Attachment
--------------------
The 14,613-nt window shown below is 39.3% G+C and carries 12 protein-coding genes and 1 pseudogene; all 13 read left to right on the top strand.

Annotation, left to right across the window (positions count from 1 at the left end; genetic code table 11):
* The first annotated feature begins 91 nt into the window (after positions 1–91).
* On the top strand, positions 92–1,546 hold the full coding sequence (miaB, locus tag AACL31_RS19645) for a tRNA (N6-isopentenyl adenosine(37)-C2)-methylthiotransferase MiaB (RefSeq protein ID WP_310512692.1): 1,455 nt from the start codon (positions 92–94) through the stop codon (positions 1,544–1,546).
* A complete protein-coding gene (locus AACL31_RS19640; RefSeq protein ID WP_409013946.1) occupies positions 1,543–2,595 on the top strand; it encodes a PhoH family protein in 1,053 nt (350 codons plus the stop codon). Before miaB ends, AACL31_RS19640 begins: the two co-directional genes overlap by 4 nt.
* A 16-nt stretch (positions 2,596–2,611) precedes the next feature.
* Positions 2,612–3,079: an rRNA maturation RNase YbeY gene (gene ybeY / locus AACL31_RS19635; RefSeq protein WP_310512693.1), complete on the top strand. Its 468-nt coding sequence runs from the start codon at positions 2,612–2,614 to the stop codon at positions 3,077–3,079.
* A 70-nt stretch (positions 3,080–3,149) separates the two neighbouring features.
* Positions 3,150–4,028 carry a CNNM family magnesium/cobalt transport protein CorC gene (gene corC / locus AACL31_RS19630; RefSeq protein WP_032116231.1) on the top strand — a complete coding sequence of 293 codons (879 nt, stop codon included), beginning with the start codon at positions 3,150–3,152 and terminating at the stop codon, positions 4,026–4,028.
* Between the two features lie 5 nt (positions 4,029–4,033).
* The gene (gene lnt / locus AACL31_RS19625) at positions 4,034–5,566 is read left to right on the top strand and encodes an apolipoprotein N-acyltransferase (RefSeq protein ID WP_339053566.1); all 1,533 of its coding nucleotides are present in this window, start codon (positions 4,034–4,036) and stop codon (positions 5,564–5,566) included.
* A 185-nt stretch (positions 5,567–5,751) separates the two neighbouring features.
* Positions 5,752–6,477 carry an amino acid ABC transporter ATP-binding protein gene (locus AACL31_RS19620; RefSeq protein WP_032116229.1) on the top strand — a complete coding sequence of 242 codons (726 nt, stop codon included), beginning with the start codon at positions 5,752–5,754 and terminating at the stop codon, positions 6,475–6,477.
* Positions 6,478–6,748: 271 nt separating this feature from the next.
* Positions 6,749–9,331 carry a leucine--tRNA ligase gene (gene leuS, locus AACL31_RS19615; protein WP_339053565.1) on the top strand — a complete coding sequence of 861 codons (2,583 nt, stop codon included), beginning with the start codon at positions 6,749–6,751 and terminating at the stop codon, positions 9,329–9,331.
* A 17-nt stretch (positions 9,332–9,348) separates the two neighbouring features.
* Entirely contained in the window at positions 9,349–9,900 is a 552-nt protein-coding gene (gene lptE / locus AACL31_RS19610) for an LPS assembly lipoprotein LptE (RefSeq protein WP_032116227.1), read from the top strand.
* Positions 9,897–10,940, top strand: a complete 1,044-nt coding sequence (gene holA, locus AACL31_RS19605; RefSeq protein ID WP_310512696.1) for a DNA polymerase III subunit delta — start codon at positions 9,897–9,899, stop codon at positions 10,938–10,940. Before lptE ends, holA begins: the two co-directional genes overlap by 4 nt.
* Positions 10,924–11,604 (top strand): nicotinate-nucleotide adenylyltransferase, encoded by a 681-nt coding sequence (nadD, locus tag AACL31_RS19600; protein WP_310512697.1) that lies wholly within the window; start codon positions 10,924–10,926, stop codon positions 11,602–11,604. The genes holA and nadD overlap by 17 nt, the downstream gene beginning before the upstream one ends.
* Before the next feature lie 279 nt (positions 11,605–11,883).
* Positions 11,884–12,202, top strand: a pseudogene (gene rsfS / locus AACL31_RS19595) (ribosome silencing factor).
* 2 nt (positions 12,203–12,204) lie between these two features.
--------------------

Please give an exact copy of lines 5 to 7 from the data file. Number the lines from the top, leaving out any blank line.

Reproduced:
* A complete protein-coding gene (locus AACL31_RS19640; RefSeq protein ID WP_409013946.1) occupies positions 1,543–2,595 on the top strand; it encodes a PhoH family protein in 1,053 nt (350 codons plus the stop codon). Before miaB ends, AACL31_RS19640 begins: the two co-directional genes overlap by 4 nt.
* A 16-nt stretch (positions 2,596–2,611) precedes the next feature.
* Positions 2,612–3,079: an rRNA maturation RNase YbeY gene (gene ybeY / locus AACL31_RS19635; RefSeq protein WP_310512693.1), complete on the top strand. Its 468-nt coding sequence runs from the start codon at positions 2,612–2,614 to the stop codon at positions 3,077–3,079.